December 1st

john-hotham-1-sized

 

On 1st December 1644, Sir John Hotham and Captain John Hotham, his son, were tried for treason at the Guildhall, London; both were convicted and condemned to beheading.

On 1st December 1800, Agnes Sharp, aged 24, was interviewed by the Hedon Mayor and one of the Bailiffs to confirm that she was pregnant, that the child (or children) was likely to be born a bastard, in order to claim payment from the parish. The father was a soldier from Sussex whose unit had left Hedon. Eventually, she received 2s6d a week.

On 1st December 1832, Thomas King and William Duesberry stole 3 chickens from John Carter’s farm, Howden. They were arrested and sentenced at Beverley on 14 Oct 1833, Duesberry getting a prison sentence, but King, who had previous form and did not admit the offence, was transported for 7 years. He was given his freedom in 1846 and seems to have died in Hobart in 1859.

On 1st December 1950, The Port of Hull Society’s Sailor’s Orphan Homes changed its name to The Sailors’ Children’s Society and celebrated with a lunch at the Guildhall.  The Society began as a Christian mission to seamen, and began to house ‘orphans’ (children whose father had died) in the 1860s, opening the Newland Homes in the 1890s.

 

November 30th

On 30th November 1219, William de Forz II, count of Aumale, Lord of Holderness, was declared a rebel and excommunicated for offences against the Crown and the sheriffs of 6 counties were instructed not to give him any help; he had held onto castles after being ordered to restore them to their owners.

On 30th November 1280, the residents of Hedon petitioned government to fix their tax (fee farm) as they were ‘few and poor’ and competition from Ravenserod and Hull were increasing from day to day. The port was firmly in decline. Hedon ship motif can be found in St Augustine’s church.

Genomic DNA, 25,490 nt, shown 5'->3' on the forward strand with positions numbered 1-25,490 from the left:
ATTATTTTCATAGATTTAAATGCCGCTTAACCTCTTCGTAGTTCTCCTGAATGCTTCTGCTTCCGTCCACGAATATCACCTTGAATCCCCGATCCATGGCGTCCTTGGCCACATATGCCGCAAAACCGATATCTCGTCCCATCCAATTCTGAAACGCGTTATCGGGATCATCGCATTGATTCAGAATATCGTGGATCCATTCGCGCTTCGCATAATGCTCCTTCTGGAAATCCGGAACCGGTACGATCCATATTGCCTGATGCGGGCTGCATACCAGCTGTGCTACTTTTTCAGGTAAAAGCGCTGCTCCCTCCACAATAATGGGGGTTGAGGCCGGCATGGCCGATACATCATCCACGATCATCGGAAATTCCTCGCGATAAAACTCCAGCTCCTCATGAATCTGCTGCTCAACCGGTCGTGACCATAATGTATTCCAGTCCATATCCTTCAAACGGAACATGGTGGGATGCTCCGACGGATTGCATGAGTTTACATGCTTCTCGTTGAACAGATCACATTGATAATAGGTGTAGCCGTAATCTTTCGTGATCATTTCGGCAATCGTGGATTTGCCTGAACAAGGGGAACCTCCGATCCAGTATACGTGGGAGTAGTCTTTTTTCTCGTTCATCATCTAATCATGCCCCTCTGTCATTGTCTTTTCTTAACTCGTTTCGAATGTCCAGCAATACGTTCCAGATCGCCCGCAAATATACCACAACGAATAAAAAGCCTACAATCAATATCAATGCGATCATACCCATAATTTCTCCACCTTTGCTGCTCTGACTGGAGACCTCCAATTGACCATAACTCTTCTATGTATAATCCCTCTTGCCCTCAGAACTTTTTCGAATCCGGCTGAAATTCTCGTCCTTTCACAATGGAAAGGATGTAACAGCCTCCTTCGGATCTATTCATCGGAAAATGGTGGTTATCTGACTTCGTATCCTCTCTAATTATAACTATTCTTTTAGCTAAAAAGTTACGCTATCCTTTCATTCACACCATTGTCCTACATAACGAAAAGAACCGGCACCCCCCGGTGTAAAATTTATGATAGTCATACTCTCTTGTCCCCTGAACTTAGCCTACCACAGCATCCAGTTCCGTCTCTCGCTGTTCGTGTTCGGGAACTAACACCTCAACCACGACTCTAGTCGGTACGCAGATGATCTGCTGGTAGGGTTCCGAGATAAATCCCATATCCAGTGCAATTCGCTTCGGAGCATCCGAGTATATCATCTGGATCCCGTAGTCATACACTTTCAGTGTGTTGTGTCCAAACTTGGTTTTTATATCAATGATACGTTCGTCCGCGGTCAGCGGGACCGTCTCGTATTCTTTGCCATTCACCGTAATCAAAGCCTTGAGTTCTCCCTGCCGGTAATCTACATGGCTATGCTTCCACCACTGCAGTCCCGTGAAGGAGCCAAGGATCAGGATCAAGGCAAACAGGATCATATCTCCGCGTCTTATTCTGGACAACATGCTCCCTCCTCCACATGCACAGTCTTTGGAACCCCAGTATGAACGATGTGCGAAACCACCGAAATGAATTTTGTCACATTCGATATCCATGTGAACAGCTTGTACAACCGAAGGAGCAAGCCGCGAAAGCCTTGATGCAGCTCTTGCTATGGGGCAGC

Hedon ship, St Augustine's

On 30th November 1587, Alexander Crowe, Catholic priest, aged approx 34, was executed in York. Born in Howden, worked as a shoemaker and travelled to Douai; ordained at Rheims 1583. Captured at South Duffield while baptising the baby of Cecily Garnett.

On 30th November 1644, Sir John Hotham began his trial for treason at the Guildhall, London.

On 30th November 1832, Henry John Shepherd, attorney and JP, of Beverley, went bankrupt, having speculated in building projects; his creditors were reported to include mainly individuals who had given him money for investment with no security; the bankruptcy register describes him as ‘dealer and chapman’. Shepherd was again practising as a solicitor in 1833.

 

November 29th

On 29th November 1486, John Thurleby started in a new post as Hull Collector of Customs, joining existing staff Thomas Annesley (collector) and John Wolleston (Controller).

On 29th November 1596, William Knight of South Duffield, and Henry Abbot of Howden were hanged, drawn and quartered as traitors for their Catholic faith. Knight was beatified on 22.11.1987,  Abbot 15.12.1929.

 

English Martyrs, hanged, drawn and quarted for the Catholic Faith in England